On one hand, there has been support for large-scale federal projects. Yesterday, for example, the President Obama announced a major rail initiative to direct stimulus funds toward commuter and high-speed rail (Greenwire, April 16). He also said he planned to make more funding available in the future.

Washington could also make over the national transport system with a major highway reauthorization bill later this year. The expiring legislation, passed under President George W. Bush, is expiring, giving some leading Democrats and the Obama administration an opportunity to recast the country’s transit and pedestrian systems.

On the other hand, critics say high-minded initiatives from Washington can end up spinning out.

Critics have long attacked Amtrak, for example, as being an overly subsidized, underperforming mode of transit. Other detractors point out the failing financial health of most transit operators, saying the agencies receive so much cash government funding that their fundamental problem — not being profitable — is never addressed.

Still others argue that Washington is simply too far away from local travel problems to design a “one-size-fits-all” policy.

At the German Embassy yesterday, Brookings Institution metropolitan policy analyst Robert Puentes said the Bush administration took little interest in shifting transportation policy at the federal level. Meanwhile, he said, states like California and Pennsylvania took the lead.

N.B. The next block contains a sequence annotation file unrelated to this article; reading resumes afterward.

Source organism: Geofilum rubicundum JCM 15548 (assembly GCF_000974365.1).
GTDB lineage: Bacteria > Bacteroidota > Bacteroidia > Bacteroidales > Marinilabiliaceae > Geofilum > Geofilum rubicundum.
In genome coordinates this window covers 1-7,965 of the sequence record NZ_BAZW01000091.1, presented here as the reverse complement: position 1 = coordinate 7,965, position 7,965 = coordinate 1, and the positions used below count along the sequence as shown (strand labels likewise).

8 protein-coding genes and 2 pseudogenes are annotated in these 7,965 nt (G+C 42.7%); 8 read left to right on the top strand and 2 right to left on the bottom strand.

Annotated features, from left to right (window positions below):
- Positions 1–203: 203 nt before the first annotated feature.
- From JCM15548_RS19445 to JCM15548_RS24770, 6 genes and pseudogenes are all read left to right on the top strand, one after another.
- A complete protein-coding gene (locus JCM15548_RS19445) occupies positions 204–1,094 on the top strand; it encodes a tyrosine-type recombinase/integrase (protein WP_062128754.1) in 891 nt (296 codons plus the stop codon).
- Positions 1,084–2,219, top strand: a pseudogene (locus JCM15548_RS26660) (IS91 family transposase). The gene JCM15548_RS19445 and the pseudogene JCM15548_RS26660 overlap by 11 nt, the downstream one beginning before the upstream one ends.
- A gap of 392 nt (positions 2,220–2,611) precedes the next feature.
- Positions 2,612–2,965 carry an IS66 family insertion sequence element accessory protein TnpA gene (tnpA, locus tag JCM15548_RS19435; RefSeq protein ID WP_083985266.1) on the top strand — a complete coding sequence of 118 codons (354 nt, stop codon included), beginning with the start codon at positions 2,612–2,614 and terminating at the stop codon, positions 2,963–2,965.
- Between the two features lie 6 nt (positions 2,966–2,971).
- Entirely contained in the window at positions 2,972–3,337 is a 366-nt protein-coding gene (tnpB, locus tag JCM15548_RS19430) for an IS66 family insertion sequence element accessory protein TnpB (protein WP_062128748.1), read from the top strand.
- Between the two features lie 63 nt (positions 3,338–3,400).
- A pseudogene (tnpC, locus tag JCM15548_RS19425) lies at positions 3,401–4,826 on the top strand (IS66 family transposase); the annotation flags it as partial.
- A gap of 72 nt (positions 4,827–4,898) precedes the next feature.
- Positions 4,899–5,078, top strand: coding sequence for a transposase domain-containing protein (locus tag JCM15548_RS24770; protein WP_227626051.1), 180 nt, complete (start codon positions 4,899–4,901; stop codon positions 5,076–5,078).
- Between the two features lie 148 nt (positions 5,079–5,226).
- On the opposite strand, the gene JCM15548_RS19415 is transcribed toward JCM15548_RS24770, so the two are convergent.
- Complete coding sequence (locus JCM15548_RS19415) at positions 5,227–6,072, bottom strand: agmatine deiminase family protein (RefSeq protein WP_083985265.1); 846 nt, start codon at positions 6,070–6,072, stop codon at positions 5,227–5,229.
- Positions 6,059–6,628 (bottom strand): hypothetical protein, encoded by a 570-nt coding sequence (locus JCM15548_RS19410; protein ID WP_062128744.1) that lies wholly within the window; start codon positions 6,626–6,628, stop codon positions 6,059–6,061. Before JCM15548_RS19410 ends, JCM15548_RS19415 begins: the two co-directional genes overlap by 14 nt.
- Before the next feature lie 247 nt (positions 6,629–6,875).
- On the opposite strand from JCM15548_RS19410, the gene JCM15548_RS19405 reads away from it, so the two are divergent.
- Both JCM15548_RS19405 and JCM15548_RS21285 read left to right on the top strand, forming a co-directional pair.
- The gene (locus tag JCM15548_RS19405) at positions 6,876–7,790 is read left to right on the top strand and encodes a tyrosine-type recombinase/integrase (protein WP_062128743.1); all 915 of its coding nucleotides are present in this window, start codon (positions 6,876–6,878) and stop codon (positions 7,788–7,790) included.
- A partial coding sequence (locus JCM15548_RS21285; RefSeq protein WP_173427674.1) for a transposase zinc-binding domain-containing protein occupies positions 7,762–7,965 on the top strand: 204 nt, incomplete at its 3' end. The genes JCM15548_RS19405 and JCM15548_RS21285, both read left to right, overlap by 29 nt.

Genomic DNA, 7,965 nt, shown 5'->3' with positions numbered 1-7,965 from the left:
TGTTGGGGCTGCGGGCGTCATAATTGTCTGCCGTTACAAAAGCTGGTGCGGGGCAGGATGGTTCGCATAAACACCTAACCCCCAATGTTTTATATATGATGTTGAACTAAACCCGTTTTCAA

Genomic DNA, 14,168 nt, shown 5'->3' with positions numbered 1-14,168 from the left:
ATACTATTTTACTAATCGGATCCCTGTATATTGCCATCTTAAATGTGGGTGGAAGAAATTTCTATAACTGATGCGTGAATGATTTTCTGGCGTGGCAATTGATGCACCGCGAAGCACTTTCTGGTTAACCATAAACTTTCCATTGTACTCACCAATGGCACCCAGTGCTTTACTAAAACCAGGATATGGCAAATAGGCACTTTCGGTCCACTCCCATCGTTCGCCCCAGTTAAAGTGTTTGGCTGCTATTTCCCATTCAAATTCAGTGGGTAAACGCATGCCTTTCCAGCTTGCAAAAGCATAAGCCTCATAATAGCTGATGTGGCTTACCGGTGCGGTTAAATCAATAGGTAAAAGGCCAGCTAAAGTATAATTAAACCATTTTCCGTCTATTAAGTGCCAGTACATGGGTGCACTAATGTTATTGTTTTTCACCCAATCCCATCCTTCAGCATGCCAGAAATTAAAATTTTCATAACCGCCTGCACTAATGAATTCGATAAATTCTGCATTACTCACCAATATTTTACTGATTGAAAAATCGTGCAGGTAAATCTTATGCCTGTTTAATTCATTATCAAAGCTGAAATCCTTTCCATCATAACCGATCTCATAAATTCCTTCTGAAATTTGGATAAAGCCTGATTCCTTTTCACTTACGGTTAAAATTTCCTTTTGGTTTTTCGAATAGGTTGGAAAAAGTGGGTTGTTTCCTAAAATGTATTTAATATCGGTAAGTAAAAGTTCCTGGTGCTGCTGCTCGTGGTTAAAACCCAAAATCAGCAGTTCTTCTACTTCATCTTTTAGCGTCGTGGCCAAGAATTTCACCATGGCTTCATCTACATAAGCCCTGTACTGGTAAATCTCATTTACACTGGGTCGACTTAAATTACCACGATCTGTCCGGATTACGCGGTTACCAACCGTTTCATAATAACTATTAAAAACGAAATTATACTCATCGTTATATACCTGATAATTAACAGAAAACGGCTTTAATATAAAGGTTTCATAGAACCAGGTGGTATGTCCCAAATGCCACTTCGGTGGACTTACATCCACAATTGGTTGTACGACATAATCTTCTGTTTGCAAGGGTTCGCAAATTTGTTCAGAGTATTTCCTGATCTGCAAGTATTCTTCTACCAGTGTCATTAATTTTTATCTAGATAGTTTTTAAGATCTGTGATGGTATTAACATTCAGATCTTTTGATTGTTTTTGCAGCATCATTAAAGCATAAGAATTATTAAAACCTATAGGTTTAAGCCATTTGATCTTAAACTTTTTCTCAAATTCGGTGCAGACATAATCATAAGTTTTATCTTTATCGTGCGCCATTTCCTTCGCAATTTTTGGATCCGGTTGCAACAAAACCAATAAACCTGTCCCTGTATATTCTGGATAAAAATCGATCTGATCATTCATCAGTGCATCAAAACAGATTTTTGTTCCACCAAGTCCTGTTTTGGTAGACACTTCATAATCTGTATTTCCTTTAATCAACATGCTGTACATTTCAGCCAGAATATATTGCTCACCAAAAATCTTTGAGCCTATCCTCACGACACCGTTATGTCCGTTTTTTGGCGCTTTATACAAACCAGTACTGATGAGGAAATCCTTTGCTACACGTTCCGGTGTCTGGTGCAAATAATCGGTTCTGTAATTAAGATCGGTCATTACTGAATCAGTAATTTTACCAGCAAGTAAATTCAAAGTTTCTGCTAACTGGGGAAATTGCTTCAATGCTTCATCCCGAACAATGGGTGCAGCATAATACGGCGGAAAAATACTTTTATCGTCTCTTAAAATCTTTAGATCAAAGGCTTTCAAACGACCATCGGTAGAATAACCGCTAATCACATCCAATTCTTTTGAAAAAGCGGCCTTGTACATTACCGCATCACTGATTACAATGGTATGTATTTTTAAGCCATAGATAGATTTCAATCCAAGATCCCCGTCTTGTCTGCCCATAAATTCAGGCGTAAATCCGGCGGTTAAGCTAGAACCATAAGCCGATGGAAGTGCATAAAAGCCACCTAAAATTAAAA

‘People learned, and people also changed’
He also pointed to Salt Lake City and Denver as two cities that, noticing their population growth trends, have begun extending transit systems and organizing development around them.

“There’s an appetite here now in the U.S. to look overseas and to see what kind of examples we can bring back,” Puentes said.

In Germany, Buehler said, local efforts like these percolated upward. The local movements — combined with a political shift in the 1980s that birthed the German Green Party — eventually triggered federal action that moved the whole country away from autos and toward a lower-carbon transport system.

The party won the minimum share of votes to get into the German parliament on a campaign to hike the country’s gas prices to about $10 per gallon. But when they brought the idea to the Bundestag, the votes weren’t there. Instead, the Social Democrats, a larger left-of-center party, offered the Greens a tradeoff: If they wanted to raise the fuel tax, cutting Social Security taxes would make it more politically feasible.

“So individuals had more money in their paychecks, but paid more at the pump,” Buehler argued.

The bargain was reached in a tax tradeoff that was basically revenue neutral, Buehler maintained. The German government took the next step of getting the public on board, cluing people in on its intention to prioritize transit, walking and biking in cities while cracking down on cars.

The Greens’ effort got noticed by other parties in the Bundestag, which learned that the German public had an appetite for biking, hiking and transit.

“People learned, and people also changed,” Buehler said. “Even conservative parties took up the environment as an issue, because they saw you can win elections with that.”